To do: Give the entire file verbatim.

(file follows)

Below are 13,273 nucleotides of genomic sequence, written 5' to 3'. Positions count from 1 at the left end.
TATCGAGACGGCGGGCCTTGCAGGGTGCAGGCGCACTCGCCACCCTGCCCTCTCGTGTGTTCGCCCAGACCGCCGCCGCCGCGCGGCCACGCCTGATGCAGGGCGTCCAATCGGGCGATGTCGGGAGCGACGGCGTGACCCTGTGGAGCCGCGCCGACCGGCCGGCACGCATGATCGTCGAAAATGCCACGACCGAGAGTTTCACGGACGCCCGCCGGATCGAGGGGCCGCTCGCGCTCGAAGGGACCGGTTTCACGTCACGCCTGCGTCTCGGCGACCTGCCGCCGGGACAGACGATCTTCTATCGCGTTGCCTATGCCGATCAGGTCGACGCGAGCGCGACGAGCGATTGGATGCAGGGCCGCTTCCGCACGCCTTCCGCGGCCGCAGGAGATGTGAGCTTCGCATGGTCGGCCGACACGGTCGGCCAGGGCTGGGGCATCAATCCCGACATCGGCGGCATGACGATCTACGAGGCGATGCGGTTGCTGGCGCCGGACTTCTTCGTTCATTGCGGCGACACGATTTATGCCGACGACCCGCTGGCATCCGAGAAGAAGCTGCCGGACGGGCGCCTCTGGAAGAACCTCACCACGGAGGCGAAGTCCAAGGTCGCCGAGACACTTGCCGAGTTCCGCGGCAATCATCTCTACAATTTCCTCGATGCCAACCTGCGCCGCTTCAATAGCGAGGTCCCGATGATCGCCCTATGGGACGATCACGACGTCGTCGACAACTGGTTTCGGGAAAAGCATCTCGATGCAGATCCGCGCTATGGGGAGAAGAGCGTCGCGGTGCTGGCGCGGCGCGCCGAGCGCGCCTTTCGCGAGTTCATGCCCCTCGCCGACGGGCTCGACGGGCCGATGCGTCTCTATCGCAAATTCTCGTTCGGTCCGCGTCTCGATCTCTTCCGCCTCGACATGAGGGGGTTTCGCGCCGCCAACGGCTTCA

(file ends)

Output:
Below are 13,273 nucleotides of genomic sequence, written 5' to 3'. Positions count from 1 at the left end.
TATCGAGACGGCGGGCCTTGCAGGGTGCAGGCGCACTCGCCACCCTGCCCTCTCGTGTGTTCGCCCAGACCGCCGCCGCCGCGCGGCCACGCCTGATGCAGGGCGTCCAATCGGGCGATGTCGGGAGCGACGGCGTGACCCTGTGGAGCCGCGCCGACCGGCCGGCACGCATGATCGTCGAAAATGCCACGACCGAGAGTTTCACGGACGCCCGCCGGATCGAGGGGCCGCTCGCGCTCGAAGGGACCGGTTTCACGTCACGCCTGCGTCTCGGCGACCTGCCGCCGGGACAGACGATCTTCTATCGCGTTGCCTATGCCGATCAGGTCGACGCGAGCGCGACGAGCGATTGGATGCAGGGCCGCTTCCGCACGCCTTCCGCGGCCGCAGGAGATGTGAGCTTCGCATGGTCGGCCGACACGGTCGGCCAGGGCTGGGGCATCAATCCCGACATCGGCGGCATGACGATCTACGAGGCGATGCGGTTGCTGGCGCCGGACTTCTTCGTTCATTGCGGCGACACGATTTATGCCGACGACCCGCTGGCATCCGAGAAGAAGCTGCCGGACGGGCGCCTCTGGAAGAACCTCACCACGGAGGCGAAGTCCAAGGTCGCCGAGACACTTGCCGAGTTCCGCGGCAATCATCTCTACAATTTCCTCGATGCCAACCTGCGCCGCTTCAATAGCGAGGTCCCGATGATCGCCCTATGGGACGATCACGACGTCGTCGACAACTGGTTTCGGGAAAAGCATCTCGATGCAGATCCGCGCTATGGGGAGAAGAGCGTCGCGGTGCTGGCGCGGCGCGCCGAGCGCGCCTTTCGCGAGTTCATGCCCCTCGCCGACGGGCTCGACGGGCCGATGCGTCTCTATCGCAAATTCTCGTTCGGTCCGCGTCTCGATCTCTTCCGCCTCGACATGAGGGGGTTTCGCGCCGCCAACGGCTTCA